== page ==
Starliner

 

Congratulations to Boeing for its successful first launch of a manned Starliner spacecraft. The ship took off this morning from Cape Canaveral, propelling its two-man crew toward the International Space Station atop an Atlas V rocket. (The Atlas V was originally a Lockheed-Martin product but is now under joint development by Boeing and Lockheed-Martin.)

The Starliner launch is a welcome success for Boeing, which has come under fire lately for a series of technical mishaps and quality-control failures amid suggestions that the company’s embrace of DEI goals and its departure from its traditionally engineering-focused management might be undermining its commitment to excellence.

Pilot Barry Wilmore offered a few words from the Starliner capsule just minutes before launch. I thought what his speech lacked in eloquence it more than made up for in simple, unapologetic patriotism, and so I’ll quote it in its entirety.

For anybody listening, just a thought. Suni [co-pilot Sunita Williams] and I, as we were traveling to the pad, we saw many American flags and many of you were waving flags at us. And then as we reached the pad we looked up and of course there’s that American flag on the side of the white room, also one on the side of the rocket itself. And we know that that represents unity, and resilience, and unified efforts for the common good.

And that’s what Suni and I have witnessed this last month: each of you displaying what this nation’s forefathers envisioned, a people committed to God, Family, and country, a people who use their gifts and talents for the common good, and are passionate and tough. And we all know that when the going gets tough, and it often does, the tough get going. And you have. And Suni and I are honored to share this dream of spaceflight.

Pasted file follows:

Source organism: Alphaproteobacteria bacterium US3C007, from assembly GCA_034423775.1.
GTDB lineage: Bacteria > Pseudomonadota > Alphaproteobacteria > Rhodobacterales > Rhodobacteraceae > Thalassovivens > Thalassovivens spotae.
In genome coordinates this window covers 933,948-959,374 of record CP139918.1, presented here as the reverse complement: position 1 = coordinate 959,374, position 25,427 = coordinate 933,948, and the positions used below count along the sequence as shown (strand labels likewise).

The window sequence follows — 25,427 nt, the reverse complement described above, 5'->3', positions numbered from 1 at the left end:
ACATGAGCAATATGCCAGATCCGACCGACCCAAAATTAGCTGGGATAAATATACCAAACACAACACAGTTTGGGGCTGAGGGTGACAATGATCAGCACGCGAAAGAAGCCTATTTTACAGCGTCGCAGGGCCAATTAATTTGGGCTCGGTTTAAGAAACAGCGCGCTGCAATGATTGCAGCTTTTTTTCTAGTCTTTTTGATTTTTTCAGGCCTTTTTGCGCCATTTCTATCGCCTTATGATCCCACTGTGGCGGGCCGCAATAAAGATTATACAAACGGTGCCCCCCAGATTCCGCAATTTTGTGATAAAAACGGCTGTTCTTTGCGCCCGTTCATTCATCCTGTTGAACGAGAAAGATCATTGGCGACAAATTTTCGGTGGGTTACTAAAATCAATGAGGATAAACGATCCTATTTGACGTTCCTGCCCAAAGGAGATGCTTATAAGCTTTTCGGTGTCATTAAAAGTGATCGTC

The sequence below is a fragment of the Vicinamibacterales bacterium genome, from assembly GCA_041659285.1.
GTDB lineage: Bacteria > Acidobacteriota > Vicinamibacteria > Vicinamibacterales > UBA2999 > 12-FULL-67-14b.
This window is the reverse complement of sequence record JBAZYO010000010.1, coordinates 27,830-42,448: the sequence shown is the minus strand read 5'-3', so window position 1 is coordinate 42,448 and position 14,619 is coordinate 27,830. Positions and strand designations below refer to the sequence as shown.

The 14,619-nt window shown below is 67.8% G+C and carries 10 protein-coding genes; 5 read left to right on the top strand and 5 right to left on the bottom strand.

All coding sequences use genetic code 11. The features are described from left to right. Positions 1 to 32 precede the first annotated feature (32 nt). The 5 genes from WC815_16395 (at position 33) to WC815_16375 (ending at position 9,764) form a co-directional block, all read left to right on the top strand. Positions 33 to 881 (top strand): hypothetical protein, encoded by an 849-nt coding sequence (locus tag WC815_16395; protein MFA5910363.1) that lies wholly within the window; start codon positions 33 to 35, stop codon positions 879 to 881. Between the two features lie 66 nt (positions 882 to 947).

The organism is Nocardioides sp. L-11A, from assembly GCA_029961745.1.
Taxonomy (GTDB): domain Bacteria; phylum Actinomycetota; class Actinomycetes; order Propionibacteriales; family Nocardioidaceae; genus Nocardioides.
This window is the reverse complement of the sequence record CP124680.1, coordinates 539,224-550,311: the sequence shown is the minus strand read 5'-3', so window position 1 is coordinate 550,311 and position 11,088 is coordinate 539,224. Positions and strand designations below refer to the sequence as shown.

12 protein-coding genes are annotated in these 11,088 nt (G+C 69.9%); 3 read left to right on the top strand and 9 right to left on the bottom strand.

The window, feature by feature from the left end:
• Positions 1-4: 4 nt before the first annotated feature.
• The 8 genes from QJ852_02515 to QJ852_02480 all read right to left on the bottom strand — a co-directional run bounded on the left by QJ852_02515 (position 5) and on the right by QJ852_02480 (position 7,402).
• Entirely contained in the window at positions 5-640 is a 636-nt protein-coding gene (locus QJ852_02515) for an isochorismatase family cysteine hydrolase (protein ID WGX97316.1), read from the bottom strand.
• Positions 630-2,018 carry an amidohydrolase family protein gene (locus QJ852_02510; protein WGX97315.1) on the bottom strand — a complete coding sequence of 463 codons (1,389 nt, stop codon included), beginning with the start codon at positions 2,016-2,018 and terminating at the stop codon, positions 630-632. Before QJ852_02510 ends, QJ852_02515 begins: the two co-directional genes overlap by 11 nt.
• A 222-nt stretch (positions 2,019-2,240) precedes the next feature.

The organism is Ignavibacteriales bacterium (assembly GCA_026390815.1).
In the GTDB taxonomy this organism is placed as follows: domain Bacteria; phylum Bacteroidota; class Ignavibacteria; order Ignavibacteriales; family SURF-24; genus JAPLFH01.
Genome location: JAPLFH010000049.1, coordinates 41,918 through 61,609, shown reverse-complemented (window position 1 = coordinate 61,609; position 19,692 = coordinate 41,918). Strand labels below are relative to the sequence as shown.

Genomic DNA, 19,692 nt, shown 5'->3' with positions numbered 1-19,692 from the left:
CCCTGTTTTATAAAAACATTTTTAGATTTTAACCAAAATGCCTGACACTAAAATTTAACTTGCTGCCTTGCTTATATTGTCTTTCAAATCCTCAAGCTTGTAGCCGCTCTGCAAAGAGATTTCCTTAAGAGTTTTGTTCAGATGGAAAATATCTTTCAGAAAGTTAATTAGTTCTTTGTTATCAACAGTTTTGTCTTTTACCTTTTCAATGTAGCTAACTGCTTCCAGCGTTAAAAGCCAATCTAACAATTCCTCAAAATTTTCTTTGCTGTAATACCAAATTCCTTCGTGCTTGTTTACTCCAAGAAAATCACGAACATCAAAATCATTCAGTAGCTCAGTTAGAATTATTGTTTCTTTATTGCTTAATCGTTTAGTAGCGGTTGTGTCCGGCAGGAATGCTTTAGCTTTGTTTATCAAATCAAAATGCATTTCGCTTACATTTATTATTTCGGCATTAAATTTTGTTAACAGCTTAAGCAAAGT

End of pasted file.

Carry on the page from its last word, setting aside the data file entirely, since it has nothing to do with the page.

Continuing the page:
So let’s get going! Let’s put some fire in this rocket. Let’s push it to the heavens, where all these tough Americans have prepared it to be.

Safe travels, first crew of the Boeing Starliner.

Published in Science & Technology
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There are 9 comments.

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  1. Chuck Coolidge
    Chuck
    @Chuckles

    Isn’t Sunita Williams a woman?

    • #1
  2. Henry Racette Member
    Henry Racette
    @HenryRacette

    Chuck (View Comment):

    Isn’t Sunita Williams a woman?

    What, do I look like a biologist?

    • #2
  3. Chuck Coolidge
    Chuck
    @Chuckles

    Henry Racette (View Comment):

    Chuck (View Comment):

    Isn’t Sunita Williams a woman?

    What, do I look like a biologist?

    “…propelling its two-man crew…”

    Maybe they didn’t totally desert DEI:   But they still deserve congratulations.

    • #3
  4. Bryan G. Stephens Thatcher
    Bryan G. Stephens
    @BryanGStephens

    NASA finally put Man back into space. Congrats is due.

     

    • #4
  5. kedavis Coolidge
    kedavis
    @kedavis

    Eh.  Low Earth Orbit.

    • #5
  6. Randy Weivoda Moderator
    Randy Weivoda
    @RandyWeivoda

    Henry Racette: And we all know that when the going gets tough, and it often does, the tough get going.

    What a missed opportunity.  I heard this on the news tonight and I thought for sure Wilmore would end the sentence with, “the tough get Boeing.”

    • #6
  7. Lunchbox Gerald Coolidge
    Lunchbox Gerald
    @Jose

    • #7
  8. Lunchbox Gerald Coolidge
    Lunchbox Gerald
    @Jose

    Scroll to 4:12:15 for a good view of the booster jettison.

    • #8
  9. Front Seat Cat Member
    Front Seat Cat
    @FrontSeatCat

    Chuck (View Comment):

    Isn’t Sunita Williams a woman?

    Yes – a Navy Commander and veteran astronaut – along with being the sister of my dear friend from Massachusetts. They are originally from Needham MA and there is a new grade school named after her there. Suni (pronounced Sonny, is her nickname)

    • #9
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